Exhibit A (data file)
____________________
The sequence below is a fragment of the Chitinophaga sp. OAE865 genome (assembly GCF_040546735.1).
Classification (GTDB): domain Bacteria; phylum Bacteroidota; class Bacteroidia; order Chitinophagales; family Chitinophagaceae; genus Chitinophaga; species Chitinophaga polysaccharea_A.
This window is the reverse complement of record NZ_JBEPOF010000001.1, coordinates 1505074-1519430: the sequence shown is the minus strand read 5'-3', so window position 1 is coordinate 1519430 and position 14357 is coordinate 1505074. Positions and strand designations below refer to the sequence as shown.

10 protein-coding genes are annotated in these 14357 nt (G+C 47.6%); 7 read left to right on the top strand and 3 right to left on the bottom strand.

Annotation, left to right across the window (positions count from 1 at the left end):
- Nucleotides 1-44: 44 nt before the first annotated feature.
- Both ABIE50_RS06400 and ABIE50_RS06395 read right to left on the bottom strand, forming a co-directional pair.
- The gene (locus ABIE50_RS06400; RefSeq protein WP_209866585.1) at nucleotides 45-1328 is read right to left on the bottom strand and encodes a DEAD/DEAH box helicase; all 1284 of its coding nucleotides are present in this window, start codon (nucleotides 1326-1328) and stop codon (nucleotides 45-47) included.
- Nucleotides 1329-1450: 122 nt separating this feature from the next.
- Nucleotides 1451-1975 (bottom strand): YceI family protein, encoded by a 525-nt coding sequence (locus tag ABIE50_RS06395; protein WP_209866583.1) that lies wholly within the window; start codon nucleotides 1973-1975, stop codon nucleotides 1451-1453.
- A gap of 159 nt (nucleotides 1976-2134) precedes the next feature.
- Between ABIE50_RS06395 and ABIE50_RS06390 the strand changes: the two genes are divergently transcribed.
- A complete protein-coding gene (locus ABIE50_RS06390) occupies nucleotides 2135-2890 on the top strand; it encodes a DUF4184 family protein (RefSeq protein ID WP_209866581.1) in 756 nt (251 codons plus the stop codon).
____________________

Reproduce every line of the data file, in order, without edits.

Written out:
The sequence below is a fragment of the Chitinophaga sp. OAE865 genome (assembly GCF_040546735.1).
Classification (GTDB): domain Bacteria; phylum Bacteroidota; class Bacteroidia; order Chitinophagales; family Chitinophagaceae; genus Chitinophaga; species Chitinophaga polysaccharea_A.
This window is the reverse complement of record NZ_JBEPOF010000001.1, coordinates 1505074-1519430: the sequence shown is the minus strand read 5'-3', so window position 1 is coordinate 1519430 and position 14357 is coordinate 1505074. Positions and strand designations below refer to the sequence as shown.

10 protein-coding genes are annotated in these 14357 nt (G+C 47.6%); 7 read left to right on the top strand and 3 right to left on the bottom strand.

Annotation, left to right across the window (positions count from 1 at the left end):
- Nucleotides 1-44: 44 nt before the first annotated feature.
- Both ABIE50_RS06400 and ABIE50_RS06395 read right to left on the bottom strand, forming a co-directional pair.
- The gene (locus ABIE50_RS06400; RefSeq protein WP_209866585.1) at nucleotides 45-1328 is read right to left on the bottom strand and encodes a DEAD/DEAH box helicase; all 1284 of its coding nucleotides are present in this window, start codon (nucleotides 1326-1328) and stop codon (nucleotides 45-47) included.
- Nucleotides 1329-1450: 122 nt separating this feature from the next.
- Nucleotides 1451-1975 (bottom strand): YceI family protein, encoded by a 525-nt coding sequence (locus tag ABIE50_RS06395; protein WP_209866583.1) that lies wholly within the window; start codon nucleotides 1973-1975, stop codon nucleotides 1451-1453.
- A gap of 159 nt (nucleotides 1976-2134) precedes the next feature.
- Between ABIE50_RS06395 and ABIE50_RS06390 the strand changes: the two genes are divergently transcribed.
- A complete protein-coding gene (locus ABIE50_RS06390) occupies nucleotides 2135-2890 on the top strand; it encodes a DUF4184 family protein (RefSeq protein ID WP_209866581.1) in 756 nt (251 codons plus the stop codon).